John Paczkowski

Recent Posts by John Paczkowski

Is Google Making Us Stupid? … Obviously.

Is Google making us stupid?

The answer to that question, recently posed by Nick Carr in The Atlantic, is a resounding yes. At least in the case of Sun Sentinel publisher Tribune.

How else to explain the company’s claim that Google is largely to blame for the six-year-old news story that gutted the United Airlines share price this week?

In a statement issued Wednesday, Tribune (TXA) said that Google’s indexing of the article, “United Airlines Files for Bankruptcy,” on Google News made the story appear new, even though it was originally published on Dec. 10, 2002.

At 1:36:57 a.m. EDT, September 7, (10:36:57 p.m. PDT, September 6), our records show that the Google search agent–known as “Googlebot”–crawled the story on Sun Sentinel’s website. Our records also show that the Google search agent had previously crawled this same story numerous times, including as recently as last week. Shortly after Googlebot crawled the Sun Sentinel site this time, however, a link to the story appeared on Google News, with a date of Sept. 6, 2008, provided by Google. At 1:39:59 a.m. EDT, September 7 (10:39:59 p.m. PDT, September 6), our records show the story on the Sun Sentinel website received its first referral from Google News.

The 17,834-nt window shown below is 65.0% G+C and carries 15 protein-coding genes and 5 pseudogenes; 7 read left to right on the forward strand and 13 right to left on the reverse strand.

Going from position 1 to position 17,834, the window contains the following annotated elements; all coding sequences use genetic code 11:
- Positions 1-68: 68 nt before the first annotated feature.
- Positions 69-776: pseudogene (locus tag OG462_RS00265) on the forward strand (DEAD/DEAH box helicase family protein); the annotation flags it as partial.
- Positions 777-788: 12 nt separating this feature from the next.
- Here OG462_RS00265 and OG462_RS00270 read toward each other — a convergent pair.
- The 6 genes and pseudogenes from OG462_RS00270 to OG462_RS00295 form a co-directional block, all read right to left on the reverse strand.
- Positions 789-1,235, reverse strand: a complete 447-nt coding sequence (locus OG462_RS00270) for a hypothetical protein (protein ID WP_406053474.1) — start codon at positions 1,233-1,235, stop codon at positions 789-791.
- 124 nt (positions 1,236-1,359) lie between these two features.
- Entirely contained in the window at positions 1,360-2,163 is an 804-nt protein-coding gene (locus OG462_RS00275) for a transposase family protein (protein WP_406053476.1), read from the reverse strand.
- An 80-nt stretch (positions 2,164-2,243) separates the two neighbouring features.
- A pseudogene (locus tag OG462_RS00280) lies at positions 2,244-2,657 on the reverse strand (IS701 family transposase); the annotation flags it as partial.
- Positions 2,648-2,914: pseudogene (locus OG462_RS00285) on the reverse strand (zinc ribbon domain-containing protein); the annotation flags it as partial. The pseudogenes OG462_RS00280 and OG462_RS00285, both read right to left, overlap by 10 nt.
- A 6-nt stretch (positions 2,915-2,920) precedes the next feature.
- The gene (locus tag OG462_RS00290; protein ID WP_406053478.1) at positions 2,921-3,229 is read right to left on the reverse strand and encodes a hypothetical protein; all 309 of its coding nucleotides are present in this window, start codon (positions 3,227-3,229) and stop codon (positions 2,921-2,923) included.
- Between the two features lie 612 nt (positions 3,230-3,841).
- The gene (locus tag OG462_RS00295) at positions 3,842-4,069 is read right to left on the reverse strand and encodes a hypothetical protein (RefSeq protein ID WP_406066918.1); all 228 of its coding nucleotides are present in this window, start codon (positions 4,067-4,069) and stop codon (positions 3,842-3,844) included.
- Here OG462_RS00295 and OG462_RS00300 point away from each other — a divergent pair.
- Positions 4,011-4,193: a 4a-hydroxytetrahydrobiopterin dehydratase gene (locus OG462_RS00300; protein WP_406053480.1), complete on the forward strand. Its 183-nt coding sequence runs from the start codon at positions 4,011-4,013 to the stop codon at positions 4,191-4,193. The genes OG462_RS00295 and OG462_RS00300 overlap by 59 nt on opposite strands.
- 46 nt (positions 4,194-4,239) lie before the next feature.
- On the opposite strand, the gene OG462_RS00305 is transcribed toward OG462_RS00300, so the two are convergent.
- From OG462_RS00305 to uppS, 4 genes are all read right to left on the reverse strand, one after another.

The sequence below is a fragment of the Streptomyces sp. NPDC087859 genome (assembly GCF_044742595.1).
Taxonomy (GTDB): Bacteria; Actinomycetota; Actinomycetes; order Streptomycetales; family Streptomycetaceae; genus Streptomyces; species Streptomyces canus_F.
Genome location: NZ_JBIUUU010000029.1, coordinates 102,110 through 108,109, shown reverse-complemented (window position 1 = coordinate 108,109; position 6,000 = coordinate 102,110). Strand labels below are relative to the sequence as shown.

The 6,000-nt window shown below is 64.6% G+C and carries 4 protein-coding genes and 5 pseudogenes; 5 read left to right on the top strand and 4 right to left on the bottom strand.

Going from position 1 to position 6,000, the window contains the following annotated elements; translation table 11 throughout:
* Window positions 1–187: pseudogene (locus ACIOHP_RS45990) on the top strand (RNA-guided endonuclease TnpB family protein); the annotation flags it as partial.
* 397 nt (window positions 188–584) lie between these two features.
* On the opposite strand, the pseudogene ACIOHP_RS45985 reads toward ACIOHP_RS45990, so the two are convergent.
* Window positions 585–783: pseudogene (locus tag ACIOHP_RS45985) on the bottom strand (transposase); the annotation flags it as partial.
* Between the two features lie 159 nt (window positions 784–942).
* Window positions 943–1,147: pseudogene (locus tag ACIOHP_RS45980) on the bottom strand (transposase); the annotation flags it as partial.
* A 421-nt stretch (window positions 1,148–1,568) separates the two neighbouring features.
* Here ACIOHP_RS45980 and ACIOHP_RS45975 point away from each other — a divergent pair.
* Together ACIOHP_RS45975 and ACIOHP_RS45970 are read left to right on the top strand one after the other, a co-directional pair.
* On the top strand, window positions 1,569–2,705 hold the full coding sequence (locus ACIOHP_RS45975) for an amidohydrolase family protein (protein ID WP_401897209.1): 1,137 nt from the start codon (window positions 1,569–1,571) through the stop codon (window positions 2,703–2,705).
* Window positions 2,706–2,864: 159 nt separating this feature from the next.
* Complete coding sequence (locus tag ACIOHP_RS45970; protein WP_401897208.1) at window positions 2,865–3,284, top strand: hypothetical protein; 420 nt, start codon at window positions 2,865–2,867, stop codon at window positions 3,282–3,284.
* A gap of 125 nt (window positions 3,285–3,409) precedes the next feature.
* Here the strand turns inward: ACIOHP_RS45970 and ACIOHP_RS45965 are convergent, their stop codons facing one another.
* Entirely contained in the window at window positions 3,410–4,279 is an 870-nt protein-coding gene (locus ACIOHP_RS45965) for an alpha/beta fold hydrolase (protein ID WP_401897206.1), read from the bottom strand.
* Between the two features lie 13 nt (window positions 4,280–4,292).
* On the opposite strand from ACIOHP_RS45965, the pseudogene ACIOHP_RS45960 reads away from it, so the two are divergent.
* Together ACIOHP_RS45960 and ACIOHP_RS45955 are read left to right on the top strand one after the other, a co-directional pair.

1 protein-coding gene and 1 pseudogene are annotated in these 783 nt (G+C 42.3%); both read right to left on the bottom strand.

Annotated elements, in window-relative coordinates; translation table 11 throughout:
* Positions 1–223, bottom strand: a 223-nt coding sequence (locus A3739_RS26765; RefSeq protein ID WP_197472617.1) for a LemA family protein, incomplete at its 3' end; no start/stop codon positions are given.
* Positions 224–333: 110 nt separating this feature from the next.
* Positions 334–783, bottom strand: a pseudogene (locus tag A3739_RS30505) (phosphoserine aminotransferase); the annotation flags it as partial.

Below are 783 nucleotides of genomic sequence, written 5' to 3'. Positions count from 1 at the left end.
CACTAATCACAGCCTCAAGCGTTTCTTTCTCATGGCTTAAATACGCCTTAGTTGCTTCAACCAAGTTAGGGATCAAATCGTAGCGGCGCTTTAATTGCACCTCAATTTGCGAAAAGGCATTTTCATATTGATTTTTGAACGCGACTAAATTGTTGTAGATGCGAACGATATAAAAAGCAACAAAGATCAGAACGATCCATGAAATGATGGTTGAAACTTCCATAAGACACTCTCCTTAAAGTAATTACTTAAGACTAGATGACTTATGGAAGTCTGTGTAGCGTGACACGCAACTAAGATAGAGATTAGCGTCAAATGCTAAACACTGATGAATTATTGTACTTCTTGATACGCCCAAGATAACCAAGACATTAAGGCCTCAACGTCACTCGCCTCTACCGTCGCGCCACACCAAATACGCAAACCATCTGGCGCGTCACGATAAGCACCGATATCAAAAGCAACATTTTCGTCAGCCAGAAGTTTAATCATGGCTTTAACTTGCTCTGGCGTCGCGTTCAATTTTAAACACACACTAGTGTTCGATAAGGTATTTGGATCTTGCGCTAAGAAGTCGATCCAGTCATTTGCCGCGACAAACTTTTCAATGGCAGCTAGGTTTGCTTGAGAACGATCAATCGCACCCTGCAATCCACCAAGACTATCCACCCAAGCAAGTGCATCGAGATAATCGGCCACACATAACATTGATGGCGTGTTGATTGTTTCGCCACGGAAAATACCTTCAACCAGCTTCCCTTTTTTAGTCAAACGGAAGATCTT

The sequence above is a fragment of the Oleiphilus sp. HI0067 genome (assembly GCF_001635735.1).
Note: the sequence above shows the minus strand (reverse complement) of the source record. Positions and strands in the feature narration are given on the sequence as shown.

Apparently, sometime Monday morning, the story was made available to subscribers of Bloomberg News.

As we said yesterday, the December 10, 2002, story contains information that would clearly lead a reader to the conclusion that it was related to events in 2002. In addition, the comments posted along with the story are dated 2002. It appears that no one who passed this story along actually bothered to read the story itself.”

Apparently not. Certainly the Income Securities Advisors employee who published the story to the Bloomberg financial news service didn’t. Because if he did, he surely would have noticed the original publication date in the article’s dateline, right?

Wrong. Turns out the article did not have a dateline or an original publication date. There was, however, a date above the article at the top of the Web page on which it appeared: “September 7, 2008.” Add to this the fact that the article had been given eight different URLs and one of them was listed in the most-viewed section of the Sun Sentinel’s Web site and, well … clearly, this was all Google’s fault.


Publishing a news story at multiple URLs without a proper publication date in the era of search engine optimization, or SEO, seems just a bit irresponsible for a major news organization doesn’t it? Perhaps not as irresponsible as publishing that story to a financial newswire without reading it or, you know, confirming it–but irresponsible nonetheless.

The SEC is looking into the matter.

[Image Credit: blogstorm]

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Just as the atom bomb was the weapon that was supposed to render war obsolete, the Internet seems like capitalism’s ultimate feat of self-destructive genius, an economic doomsday device rendering it impossible for anyone to ever make a profit off anything again. It’s especially hopeless for those whose work is easily digitized and accessed free of charge.

— Author Tim Kreider on not getting paid for one’s work